Killer Q&A

Few people will admit to killing a protected species. But a clever questionnaire based on some sophisticated psychology can help ferret out how many farmers are killing threatened hyenas and leopards, suggests a new study from South Africa.

“Unfortunately in conservation and natural resource management, many of the behaviors of concern are sensitive because they are illegal or socially taboo,” a team led by Julia P.G. Jones of Bangor University in the United Kingdom notes in Proceedings of the Royal Society B. As a result, it can be hard to know who to target in campaigns aimed at protecting endangered species from poaching. But new survey methods have the potential to produce “improved estimates of the prevalence of illegal natural resource use,” the researchers note.

Some methods rest on a psychological concept known as the “false consensus effect,” in which people tend to imagine that others are more like themselves than they really are. So cigarette smokers, for example, are more likely to estimate that a higher proportion of people smoke than non-smokers. Another method, known as “randomized response technique” (RRT), uses dice to “add an element of chance to the question-answer process.” If the respondent rolls certain numbers, for instance, they are instructed to tell the truth, but other numbers require a “yes” or “no” regardless of the truth. “RRT has been shown to increase the validity of data on sensitive topics,” such as illegal abortion and health insurance fraud, the researchers note.

To see if such methods might offer insight into who was killing both threatened and non-threatened carnivores in north-eastern South Africa, the researchers administered surveys to 99 farmers who were attending cattle and game auctions between May and September of 2010. Survey questions probed their attitudes towards carnivores and other predators, whether they were using poison to kill them, and if they held valid permits when killing protected species.

The results suggest that “the majority of respondents had killed snakes, and more than 45% had killed the common and widespread jackal, while 22% had killed caracal (the other nonprotected species included in the study),” the authors write. “Nineteen percent of farmers had killed leopards on their ranches in the last 12 months, while only 6%… had killed brown hyaena.” About 20% of farmers had used poison to kill carnivores, and hunted without a valid permit, the surveys suggested.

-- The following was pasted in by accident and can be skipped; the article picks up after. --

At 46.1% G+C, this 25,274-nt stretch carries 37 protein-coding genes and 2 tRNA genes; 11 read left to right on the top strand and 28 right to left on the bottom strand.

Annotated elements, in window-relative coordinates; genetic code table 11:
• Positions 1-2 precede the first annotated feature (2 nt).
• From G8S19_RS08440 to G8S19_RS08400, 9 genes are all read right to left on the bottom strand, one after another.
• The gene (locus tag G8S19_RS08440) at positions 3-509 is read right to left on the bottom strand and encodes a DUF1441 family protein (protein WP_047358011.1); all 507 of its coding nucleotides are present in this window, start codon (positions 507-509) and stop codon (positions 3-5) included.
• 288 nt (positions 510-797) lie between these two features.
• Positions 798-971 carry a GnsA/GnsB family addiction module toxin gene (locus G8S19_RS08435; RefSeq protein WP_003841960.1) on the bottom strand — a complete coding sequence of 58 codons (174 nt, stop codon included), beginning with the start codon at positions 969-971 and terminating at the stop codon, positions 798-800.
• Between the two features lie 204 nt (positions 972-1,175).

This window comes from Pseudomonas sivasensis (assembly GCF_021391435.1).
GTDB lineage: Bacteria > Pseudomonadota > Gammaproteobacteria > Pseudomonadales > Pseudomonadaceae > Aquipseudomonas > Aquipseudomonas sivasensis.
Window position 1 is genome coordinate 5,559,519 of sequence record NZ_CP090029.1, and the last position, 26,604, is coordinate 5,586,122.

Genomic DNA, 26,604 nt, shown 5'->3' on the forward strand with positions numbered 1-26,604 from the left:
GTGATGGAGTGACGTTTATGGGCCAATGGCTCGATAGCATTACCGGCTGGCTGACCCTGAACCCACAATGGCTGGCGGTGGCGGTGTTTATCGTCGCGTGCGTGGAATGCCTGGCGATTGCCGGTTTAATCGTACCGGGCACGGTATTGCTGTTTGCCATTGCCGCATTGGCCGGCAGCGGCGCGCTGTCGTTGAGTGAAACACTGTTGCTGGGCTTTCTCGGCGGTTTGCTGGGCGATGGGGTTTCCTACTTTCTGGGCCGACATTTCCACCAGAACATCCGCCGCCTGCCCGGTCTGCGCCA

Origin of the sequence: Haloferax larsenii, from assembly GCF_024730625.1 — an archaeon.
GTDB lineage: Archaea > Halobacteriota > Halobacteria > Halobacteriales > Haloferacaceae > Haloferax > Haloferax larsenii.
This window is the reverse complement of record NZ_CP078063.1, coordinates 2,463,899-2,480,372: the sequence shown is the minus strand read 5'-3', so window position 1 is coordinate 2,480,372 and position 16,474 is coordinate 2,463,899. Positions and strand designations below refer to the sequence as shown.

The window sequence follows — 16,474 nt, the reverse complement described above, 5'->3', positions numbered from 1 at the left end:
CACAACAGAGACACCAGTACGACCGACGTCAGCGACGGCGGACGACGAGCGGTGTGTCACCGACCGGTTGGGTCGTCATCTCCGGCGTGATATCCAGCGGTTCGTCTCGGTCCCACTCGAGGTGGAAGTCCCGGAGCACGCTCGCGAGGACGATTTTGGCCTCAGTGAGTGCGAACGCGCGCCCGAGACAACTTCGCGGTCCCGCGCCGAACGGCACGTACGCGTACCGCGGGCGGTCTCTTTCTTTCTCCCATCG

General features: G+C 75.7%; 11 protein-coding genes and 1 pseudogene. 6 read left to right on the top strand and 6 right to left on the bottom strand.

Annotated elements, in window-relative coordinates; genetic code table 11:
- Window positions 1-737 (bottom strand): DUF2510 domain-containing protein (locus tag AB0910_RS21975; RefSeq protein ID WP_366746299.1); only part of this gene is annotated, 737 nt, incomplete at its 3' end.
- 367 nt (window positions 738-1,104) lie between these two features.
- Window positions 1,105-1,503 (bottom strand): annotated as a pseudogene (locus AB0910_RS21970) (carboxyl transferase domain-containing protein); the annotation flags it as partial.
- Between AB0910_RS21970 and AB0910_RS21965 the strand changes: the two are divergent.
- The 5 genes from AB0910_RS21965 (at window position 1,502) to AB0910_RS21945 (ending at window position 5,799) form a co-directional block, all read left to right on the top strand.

The leopard numbers, in particular, are “worrying, given the species’ low reproductive rate, cub and sub-adult survival,” the team notes. And the relatively widespread use of poison suggests that “communication and/or enforcement of wildlife laws is inadequate.”

But the survey also suggested that “farmers’ decisions to kill carnivores on their land is not based purely on economic costs and benefits,” and that education and marketing campaigns might help increase “tolerance” toward the animals. “A social marketing campaign promoting the view already held by many farmers, that killing protected carnivores is generally socially unacceptable, and encouraging national pride and tolerance towards South Africa’s protected carnivores may be an effective way of changing farmers’ behavior,” the team concluded. In the meantime, however, the researchers suggest simply stepping up law enforcement may be the best way to protect leopards and hyenas.David Malakoff | August 8, 2011

Source: St John, F., Keane, A., Edwards-Jones, G., Jones, L., Yarnell, R., & Jones, J. (2011). Identifying indicators of illegal behaviour: carnivore killing in human-managed landscapes Proceedings of the Royal Society B: Biological Sciences DOI: 10.1098/rspb.2011.1228

Image Richard Yarnell.

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